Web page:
“I’m hounded by Communists.”
You wouldn’t catch me cozying up to a right-wing fascist dictator responsible for the murders and torture of 1000s of people, but apparently good old Margaret Thatcher couldn’t wait to squeeze in for a photo shoot in one scene of the HBO-BBC made-for-television film Pinochet’s Last Stand (AKA Pinochet in Suburbia) The title, by the way, has an ironic meaning that should become clear by the film’s conclusion.
The film charts the former leader of Chile, Pinochet’s 1998 trip to England, the struggles of human rights groups to detain him in Britain pending extradition to Spain to answer for his crimes, and the legal wrangle that took place. It’s not exactly gripping drama, but this is an interesting film nonetheless for the questions it raises. Pinochet (Derek Jacobi) is depicted as a cunning, arrogant and egotistical old git who stalwartly believes that he is above the law, above any sort of ‘moral’ justice, and does not have to answer for any of his actions. Of course this is the man who took over Chile after the suicide of Allende, and with Socialist president Allende out of the way, Pinochet swept away and “disappeared” anyone leftie he could get his hands on. Of course, with someone like Pinochet, most people are lefties, so that kept the field wide open.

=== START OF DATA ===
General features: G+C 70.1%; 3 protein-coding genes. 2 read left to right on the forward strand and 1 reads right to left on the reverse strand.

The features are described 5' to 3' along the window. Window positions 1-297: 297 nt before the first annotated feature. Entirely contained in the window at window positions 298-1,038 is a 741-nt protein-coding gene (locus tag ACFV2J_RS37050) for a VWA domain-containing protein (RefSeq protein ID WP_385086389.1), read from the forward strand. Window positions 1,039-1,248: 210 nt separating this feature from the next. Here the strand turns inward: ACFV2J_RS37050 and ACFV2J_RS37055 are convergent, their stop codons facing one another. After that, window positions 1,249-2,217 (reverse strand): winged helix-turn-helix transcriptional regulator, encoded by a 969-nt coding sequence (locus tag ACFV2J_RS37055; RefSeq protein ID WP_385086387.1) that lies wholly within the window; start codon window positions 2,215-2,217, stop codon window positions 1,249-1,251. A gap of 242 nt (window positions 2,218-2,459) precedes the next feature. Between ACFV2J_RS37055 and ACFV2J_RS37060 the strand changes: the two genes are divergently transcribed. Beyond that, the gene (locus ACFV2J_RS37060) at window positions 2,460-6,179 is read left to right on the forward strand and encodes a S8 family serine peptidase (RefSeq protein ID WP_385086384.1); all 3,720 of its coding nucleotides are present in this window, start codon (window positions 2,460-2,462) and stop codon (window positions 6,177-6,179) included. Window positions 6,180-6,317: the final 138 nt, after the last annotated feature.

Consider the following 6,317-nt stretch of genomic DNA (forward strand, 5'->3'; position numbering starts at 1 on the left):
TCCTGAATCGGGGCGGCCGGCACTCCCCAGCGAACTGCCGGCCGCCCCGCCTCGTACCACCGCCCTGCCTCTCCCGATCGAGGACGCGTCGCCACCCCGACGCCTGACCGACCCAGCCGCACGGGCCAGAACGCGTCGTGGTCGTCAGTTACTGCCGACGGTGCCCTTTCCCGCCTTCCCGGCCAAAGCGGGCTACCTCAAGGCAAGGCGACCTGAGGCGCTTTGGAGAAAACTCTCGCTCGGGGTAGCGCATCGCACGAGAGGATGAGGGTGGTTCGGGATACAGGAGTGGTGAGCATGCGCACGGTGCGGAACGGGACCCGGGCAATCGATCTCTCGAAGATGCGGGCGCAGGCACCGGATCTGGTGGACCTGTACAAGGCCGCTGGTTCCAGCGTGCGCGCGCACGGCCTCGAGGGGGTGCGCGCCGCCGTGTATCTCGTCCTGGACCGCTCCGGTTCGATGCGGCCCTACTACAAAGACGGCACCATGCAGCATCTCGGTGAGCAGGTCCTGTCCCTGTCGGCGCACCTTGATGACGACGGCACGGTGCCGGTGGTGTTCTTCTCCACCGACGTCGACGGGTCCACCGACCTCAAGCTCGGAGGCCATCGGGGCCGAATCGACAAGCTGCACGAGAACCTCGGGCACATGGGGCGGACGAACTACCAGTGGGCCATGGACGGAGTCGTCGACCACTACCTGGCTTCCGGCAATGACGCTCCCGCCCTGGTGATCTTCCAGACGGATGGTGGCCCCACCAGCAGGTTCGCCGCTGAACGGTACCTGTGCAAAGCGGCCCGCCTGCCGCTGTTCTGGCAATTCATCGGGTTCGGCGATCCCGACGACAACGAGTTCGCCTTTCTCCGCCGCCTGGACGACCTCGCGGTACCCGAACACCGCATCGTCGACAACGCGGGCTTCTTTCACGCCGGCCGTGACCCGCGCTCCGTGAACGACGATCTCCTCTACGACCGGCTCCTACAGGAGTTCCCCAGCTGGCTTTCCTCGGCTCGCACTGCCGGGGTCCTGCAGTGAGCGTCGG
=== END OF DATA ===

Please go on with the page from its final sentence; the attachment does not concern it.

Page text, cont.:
The film depicts the shenanigans behind the legal maneuvers, and the pressures brought to bear against Home Secretary Jack Straw (Michael Maloney). There’s pressure from the US (Bush, the Elder) to hand Pinochet back to Chile (after all the US had supported the overthrow of Allende), and on the other side of the fence, there’s Amnesty International. Then there’s Baroness Thatcher nauseatingly helping Pinochet with his image-makeover. The two old fascists have a cozy time of it together. The film shows how fascists remain resolute while government lefties (Straw) always cave and make concessions. Tony Blair doesn’t qualify as a leftie even though he’s arguably a member of the Labour Party.
The film touches briefly on the crimes committed by Pinochet, and it’s a shame the film didn’t go into this area with more detail. It’s estimated that over 3,000 people were ‘disappeared’ and about 30,000 tortured. One of the Chilean protestors, Nicole (Yolanda Vazquez) plays a woman haunted by her sister’s rape, torture and subsequent disappearance.
Mainly this film raised some questions for debate in my home. Should Pinochet, for example, have been extradited to Spain for crimes against humanity? Should another country prosecute a dictator (Pinochet in this case) when the man’s own country’s judicial system is willing to turn a blind eye? Of course, there are precedents to consider here–the Nuremberg Trials, for example, and our very own Guantanamo Bay where residents of many countries around the globe are grabbed, locked up and not even tried for the crimes of which they are accused. Should crimes against humanity be tried by another country under the idea of Universal Jurisdiction? It shouldn’t be too surprising that Henry Kissinger opposed such a position.
Ultimately, it’s amazing to see how Pinochet achieved victimhood, but sadly the film failed to raise the outrage the subject matter so clearly warranted, and that’s a pity.
From director Richard Curson Smith